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The North Bend Eagle


 

Facebook brings international visiters to Morse Bluff

by Mary Le Arneal
Published 9/21/11

New York City or Morse Bluff?

Quite a choice for world travelers Linda Woods and Mandy Gonzales. They chose Morse Bluff and were guests for four days at the home of Jane Coffman.

Morse Bluff visitors.Jane Coffman, center, is flanked by her new friends from Austrailia, Mandy Gonzales and Linda Woods.

Woods and Gonzales are natives of Australia, Woods from Sydney and Gonzales from Gold Coast. Best friends since kindergarten, the 600-mile distance between their homes does not stop the two women from planning trips together. Now 53 years old, the women have done many trips together.

Last February Quantas, Australia’s largest airline, offered a round trip ticket from Sydney to Fort Worth, Texas, a new non-stop route for the airline, for $900 (The same trip costs $1,700 now). The offer was good for 48 hours. Woods made a quick call to Gonzales and a friend in Ft. Worth she had met during her travels, then booked the flight.

Meanwhile, Woods looked into visiting other friends, ones she has met traveling and new ones she met on Facebook. Woods had met Joe Love online through a mutual friend and was impressed with comments made by his mother, Jane Coffman.

“Miss Jane always had funny stuff to say,” Woods said.

Coffman began corresponding with Woods a year ago and they became friends.

“We were interested in her life and she wanted to know about ours,” Woods said.
So the Australian women talked and decided that instead of going to New York City to see shows, a place they have been before, they would go to Nebraska.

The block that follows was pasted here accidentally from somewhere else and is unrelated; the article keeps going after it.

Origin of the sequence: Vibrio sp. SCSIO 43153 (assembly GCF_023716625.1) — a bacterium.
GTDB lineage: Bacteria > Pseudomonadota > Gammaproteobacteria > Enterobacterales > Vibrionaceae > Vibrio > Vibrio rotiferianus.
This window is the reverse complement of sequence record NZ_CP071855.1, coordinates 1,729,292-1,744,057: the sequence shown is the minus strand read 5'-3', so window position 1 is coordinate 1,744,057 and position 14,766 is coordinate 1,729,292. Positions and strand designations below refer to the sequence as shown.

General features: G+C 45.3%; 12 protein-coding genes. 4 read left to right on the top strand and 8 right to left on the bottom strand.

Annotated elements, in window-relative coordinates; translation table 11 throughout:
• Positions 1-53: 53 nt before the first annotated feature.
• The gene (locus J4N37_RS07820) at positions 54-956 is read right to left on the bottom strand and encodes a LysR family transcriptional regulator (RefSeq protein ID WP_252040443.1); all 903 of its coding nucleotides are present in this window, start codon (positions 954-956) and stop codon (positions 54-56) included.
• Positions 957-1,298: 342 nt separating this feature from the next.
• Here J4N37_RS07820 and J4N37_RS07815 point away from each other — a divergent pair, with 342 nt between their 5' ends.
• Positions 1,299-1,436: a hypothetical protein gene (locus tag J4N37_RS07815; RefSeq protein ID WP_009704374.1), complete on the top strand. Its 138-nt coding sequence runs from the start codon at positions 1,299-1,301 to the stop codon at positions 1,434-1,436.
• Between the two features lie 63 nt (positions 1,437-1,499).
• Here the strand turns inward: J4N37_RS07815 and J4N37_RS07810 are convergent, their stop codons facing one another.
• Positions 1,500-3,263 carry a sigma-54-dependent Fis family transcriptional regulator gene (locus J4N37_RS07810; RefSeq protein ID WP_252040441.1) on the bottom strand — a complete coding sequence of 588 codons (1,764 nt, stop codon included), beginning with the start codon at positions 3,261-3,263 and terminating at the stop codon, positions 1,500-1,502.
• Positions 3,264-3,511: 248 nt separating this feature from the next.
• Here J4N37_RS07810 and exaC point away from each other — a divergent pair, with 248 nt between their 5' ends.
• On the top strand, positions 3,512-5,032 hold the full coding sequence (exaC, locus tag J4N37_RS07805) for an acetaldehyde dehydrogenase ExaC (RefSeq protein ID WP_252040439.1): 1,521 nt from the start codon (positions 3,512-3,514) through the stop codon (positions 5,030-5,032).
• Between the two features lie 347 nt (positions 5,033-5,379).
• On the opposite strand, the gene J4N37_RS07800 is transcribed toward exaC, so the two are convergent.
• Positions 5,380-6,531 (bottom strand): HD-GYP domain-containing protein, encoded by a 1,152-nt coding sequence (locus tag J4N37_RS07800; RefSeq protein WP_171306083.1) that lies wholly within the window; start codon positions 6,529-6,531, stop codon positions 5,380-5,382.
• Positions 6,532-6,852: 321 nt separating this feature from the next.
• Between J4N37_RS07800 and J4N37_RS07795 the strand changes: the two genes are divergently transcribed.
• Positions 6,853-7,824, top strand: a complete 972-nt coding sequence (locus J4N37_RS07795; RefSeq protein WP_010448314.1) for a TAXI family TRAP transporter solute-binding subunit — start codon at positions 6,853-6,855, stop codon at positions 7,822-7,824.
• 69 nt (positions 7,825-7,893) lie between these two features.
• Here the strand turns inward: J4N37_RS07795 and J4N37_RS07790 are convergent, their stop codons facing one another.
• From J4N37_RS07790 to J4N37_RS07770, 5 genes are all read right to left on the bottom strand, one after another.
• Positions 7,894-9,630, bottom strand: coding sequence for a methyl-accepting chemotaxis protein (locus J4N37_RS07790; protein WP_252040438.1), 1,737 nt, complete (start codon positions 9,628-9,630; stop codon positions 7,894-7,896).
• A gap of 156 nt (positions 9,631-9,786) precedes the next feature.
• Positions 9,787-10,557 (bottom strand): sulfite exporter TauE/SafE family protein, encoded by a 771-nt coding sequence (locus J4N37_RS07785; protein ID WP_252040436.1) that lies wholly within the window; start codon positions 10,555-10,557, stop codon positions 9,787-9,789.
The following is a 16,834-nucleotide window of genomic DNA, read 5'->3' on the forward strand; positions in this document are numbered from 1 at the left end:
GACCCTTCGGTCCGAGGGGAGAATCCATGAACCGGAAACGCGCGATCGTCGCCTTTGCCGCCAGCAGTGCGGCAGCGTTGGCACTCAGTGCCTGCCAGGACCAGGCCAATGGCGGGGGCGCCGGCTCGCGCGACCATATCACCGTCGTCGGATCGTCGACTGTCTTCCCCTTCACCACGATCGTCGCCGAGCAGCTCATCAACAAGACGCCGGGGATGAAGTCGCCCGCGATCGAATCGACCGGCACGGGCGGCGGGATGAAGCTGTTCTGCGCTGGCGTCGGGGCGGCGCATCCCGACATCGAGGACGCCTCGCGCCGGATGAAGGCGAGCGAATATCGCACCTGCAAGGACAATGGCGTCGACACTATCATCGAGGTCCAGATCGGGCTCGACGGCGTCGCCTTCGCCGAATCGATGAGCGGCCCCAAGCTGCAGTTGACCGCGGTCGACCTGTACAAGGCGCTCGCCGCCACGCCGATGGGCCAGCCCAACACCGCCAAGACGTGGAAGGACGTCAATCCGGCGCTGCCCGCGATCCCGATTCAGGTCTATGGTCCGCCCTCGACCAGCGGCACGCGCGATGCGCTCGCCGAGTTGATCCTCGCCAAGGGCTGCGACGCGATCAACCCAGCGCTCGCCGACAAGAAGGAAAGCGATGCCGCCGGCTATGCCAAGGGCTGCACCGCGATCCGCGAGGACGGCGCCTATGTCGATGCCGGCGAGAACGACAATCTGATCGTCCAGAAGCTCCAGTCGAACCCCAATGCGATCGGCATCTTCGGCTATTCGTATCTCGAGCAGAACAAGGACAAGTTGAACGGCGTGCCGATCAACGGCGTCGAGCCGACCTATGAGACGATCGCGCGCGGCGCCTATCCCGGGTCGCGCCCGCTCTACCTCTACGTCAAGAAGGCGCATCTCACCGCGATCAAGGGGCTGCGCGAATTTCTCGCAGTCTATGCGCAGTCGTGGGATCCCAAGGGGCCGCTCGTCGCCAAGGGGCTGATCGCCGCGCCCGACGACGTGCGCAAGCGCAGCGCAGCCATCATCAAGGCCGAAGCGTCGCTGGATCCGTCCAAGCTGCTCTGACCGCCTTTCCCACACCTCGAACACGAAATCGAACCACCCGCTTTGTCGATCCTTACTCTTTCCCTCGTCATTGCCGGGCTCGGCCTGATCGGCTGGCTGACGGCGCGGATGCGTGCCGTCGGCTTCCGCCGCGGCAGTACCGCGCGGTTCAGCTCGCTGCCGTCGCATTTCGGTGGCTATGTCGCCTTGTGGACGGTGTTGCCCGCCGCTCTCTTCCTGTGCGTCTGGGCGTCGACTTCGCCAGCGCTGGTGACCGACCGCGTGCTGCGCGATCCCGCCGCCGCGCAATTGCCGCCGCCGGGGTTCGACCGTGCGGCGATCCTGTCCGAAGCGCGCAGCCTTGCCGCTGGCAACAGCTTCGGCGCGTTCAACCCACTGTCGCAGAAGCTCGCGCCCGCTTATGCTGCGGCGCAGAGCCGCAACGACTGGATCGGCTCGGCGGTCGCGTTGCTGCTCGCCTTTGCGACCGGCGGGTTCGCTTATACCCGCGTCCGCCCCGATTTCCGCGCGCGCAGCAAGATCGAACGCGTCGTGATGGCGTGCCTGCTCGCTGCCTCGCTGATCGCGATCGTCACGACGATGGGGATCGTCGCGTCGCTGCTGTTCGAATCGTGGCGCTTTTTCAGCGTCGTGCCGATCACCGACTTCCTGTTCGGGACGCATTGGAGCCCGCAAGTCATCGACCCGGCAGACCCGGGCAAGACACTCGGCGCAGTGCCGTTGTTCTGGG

They and their friends knew little about Nebraska or Morse Bluff. So they decided to find out.

“It’s the best kept secret,” Gonzales said.

They arrived Thursday and left Monday. They ate barbecue beef, turkey and oyster dressing. Coffman’s daughter, Ruth Mahon from Topeka, Kan., came to stay with her mother and fixed Thanksgiving dinner for them Thursday, something they’ve never had before. The women thoroughly enjoyed every dish.

“The pumpkin pie was scrumptious,” Woods said.

Coffman’s nine children were in and out the whole time the visitors were here to meet and entertain the visitors. They went fishing on the Platte River, took long walks in the countryside and ate.

They introduced the Coffman’s to new words, biscuits for cookies, jelly for Jello.
In Australia both women live in big cities. Woods is in medical administration and Gonzales works at Galileo’s Pizza. Both lead busy lives with children and grandchildren. Coffman was afraid that the two women would be bored in Morse Bluff, but the visitors had nothing but rave reviews for their host and their time in Nebraska. Almost 45 members of Coffman’s family came to the house on Hidden Cove to meet the women, bring food and enjoy family time. Most were there for the noon pot luck meal Saturday and for the Nebraska football game. The Australians loved watching the game - and the fanatic fans at the Coffman house.
To end the evening there was a bonfire and making of s’mores - another new food for the visitors.

Coffman, 82, is soaking it all in with family and new friends surrounding her and filling her home.

“It’s something I never expected,” Coffman said.

Daughter Judy added, “See what Facebook will do for you?”

Coffman didn’t do any studying up on Australia, but she did watch the Oprah Winfrey Show when it was broadcast from the country “down under.” She now has a tablecloth from Australia featuring a map of the country, a gift from the visitors.
Next the women travel to Nashville, Ky., then back to Fort Worth for another week before taking the 15 1/2 hour flight back home.

When asked the highlight of their trip, they cordially replied, “Nebraska!”

“Not enough people know about Nebraska,” Woods said. “We do now, and we’ll spread the word.”

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